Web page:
Younger families moved into those homes, and the church has become a younger congregation.

Corbin said Lakeside “isn’t a small church, but it isn’t a mega-church either.”

Pre-pandemic they relied on typical church programs. Now leaders are taking a closer look at everything and being even more intentional with events, meetings, and programs.

Corbin is encouraged by the way relationships were built in neighborhoods during the pandemic. “People got to know their neighbors again,” he said.

“People walked in the neighborhoods. People helped one another.”

He believes this gave church members a greater outward focus.

But make no mistake, they missed worshipping and studying together, according to Corbin.

“One of the things that we consistently heard from our folks was we really miss worship with our church family and we really miss our Sunday school class,” he said.

While leaders were quick to get those gatherings reassembled during the pandemic, they were a little slower in restarting midweek Bible studies. And when they returned, he says they looked a little different.

The church began offering a Bible study and prayer time on Wednesday mornings for those who aren’t comfortable driving at night. The Wednesday evening activities shifted to much more of an “equipping focus” for adults and children.

The shutdown offered time for leaders to ask “is this really effective?” when discussing the church’s ministries.

An increased willingness to ask hard questions is what Adam Mathews, senior pastor at Nolan River Road Baptist Church in Cliburn, Texas, says his church is taking from the pandemic.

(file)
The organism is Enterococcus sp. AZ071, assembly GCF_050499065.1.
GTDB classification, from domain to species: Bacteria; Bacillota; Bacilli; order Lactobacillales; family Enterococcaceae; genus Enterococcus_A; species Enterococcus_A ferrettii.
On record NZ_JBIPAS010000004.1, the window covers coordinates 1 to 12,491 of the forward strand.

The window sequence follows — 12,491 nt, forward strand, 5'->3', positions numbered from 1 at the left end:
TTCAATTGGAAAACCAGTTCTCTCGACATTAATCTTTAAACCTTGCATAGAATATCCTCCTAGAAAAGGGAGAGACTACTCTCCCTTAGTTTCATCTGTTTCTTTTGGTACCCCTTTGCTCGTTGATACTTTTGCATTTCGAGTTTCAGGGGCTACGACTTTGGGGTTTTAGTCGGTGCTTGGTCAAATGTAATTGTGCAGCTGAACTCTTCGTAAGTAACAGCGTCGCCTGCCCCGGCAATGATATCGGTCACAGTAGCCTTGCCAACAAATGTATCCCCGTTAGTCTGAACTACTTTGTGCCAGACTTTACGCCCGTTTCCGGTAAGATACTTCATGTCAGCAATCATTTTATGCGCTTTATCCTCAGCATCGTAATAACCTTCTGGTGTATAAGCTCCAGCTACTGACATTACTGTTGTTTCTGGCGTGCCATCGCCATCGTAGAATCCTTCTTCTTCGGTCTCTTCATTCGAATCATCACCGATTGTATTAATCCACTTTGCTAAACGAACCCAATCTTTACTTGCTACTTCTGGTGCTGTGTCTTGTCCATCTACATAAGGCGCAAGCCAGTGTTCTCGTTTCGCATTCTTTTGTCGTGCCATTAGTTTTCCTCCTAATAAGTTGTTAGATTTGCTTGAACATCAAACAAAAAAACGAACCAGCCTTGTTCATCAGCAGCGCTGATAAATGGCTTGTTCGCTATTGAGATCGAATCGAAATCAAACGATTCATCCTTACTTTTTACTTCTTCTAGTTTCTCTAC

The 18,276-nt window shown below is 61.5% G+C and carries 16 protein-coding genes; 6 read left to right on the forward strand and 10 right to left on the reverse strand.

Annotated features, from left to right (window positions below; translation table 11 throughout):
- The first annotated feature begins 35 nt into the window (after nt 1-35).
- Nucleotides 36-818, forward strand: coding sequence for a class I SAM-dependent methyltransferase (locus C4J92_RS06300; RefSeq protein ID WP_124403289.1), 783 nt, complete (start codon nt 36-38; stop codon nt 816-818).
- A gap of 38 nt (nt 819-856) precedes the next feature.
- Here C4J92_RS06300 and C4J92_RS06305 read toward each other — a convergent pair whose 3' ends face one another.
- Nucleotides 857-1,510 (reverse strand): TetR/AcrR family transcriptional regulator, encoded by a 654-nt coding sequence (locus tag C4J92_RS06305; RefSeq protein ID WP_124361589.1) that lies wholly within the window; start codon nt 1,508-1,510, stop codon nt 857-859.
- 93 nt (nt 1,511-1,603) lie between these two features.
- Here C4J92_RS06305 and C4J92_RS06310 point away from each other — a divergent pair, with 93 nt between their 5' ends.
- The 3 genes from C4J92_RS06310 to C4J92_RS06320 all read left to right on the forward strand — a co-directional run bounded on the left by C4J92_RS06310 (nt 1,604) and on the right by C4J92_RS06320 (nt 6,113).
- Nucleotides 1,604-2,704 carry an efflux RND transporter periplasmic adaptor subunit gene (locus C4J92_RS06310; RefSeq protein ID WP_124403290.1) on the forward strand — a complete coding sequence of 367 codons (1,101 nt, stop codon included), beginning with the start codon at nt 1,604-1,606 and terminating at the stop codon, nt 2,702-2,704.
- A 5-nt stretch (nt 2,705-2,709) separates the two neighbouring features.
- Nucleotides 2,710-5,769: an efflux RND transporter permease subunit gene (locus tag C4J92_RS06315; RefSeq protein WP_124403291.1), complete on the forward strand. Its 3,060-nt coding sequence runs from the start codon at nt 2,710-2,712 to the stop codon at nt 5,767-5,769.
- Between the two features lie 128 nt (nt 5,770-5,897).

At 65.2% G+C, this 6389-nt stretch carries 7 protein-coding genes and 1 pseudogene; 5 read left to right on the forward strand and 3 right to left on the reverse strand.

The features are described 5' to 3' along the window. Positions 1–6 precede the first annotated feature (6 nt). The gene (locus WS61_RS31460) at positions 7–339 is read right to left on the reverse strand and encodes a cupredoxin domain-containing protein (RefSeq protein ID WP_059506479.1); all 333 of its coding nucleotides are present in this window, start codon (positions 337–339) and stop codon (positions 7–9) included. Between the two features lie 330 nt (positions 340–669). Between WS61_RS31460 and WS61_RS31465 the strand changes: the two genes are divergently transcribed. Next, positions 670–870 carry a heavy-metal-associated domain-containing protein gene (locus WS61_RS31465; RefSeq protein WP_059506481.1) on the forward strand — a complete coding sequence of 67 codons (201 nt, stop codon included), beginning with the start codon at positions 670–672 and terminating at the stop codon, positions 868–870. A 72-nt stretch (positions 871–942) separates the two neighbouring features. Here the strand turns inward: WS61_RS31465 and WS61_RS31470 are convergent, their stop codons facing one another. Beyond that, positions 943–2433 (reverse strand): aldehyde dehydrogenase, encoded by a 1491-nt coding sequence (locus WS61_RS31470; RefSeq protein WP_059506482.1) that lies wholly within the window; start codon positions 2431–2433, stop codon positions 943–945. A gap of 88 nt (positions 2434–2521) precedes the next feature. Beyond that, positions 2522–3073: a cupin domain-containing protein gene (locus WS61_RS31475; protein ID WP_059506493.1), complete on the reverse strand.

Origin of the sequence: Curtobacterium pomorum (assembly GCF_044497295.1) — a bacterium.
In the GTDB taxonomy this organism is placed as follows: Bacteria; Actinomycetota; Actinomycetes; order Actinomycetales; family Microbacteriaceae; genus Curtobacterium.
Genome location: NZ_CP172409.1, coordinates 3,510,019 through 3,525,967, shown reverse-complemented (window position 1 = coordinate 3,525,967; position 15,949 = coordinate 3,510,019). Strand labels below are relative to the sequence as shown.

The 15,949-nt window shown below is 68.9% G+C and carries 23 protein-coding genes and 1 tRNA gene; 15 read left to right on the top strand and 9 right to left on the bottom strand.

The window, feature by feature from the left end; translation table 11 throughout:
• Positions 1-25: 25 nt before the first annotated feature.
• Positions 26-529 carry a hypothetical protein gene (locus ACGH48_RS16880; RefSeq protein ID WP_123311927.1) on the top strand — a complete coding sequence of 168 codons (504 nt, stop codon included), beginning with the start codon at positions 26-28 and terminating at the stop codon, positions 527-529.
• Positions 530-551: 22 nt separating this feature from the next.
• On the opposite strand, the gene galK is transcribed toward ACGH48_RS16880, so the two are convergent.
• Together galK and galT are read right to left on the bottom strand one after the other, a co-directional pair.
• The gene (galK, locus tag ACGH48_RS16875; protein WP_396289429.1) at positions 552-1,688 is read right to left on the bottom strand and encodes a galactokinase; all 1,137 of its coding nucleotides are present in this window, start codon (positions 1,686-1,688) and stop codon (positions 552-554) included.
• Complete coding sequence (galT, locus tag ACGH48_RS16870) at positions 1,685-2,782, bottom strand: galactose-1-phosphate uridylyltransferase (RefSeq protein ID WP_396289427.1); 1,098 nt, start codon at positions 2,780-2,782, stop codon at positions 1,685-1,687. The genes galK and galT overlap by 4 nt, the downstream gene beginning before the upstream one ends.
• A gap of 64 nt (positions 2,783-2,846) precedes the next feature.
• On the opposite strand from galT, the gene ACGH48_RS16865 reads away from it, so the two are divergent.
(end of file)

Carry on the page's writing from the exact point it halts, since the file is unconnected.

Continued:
“We just became more streamlined on a lot of our decision-making,” Mathews said.

Most Southern Baptist churches have meetings as they make decisions. Mathews said the church discussed how many meetings were needed before reaching a consensus.

He said they found some of the meetings were happening out of habit, not effectiveness.
“ . . . [W]hen you find out we can do this without these meetings,” the meetings go or are at least scaled back, he said.

Like the other pastors, Mathews said the members at Nolan River Road Baptist missed meeting together for worship and fellowship, but they also looked for new ways to care for elderly members who didn’t return after the pandemic.

Not only did it renew the zeal of the church’s deacons, students are now playing a role in caring for their church family.

“We’re intentionally trying to be a multi-generational church,” Mathews said. One of the ways that is being expressed is through an intentional care component in this spring’s DiscipleNow.

The students still plan to gather for worship, study and fun activities, but they also plan to visit elderly members who need a caring touch.

The pandemic will be remembered for shutdowns, social distancing, facemasks, vaccine debates, and toilet paper shortages.

But it will also be remembered as a time when churches found new ways to connect with one another and their community. And, when life began returning to normal, most churches made a point to focus on the basics of Bible study, corporate worship, and caring for one another.

    About the Author

  • Brandon Porter

    Brandon Porter serves as Associate Vice President for Convention News at the SBC Executive Committee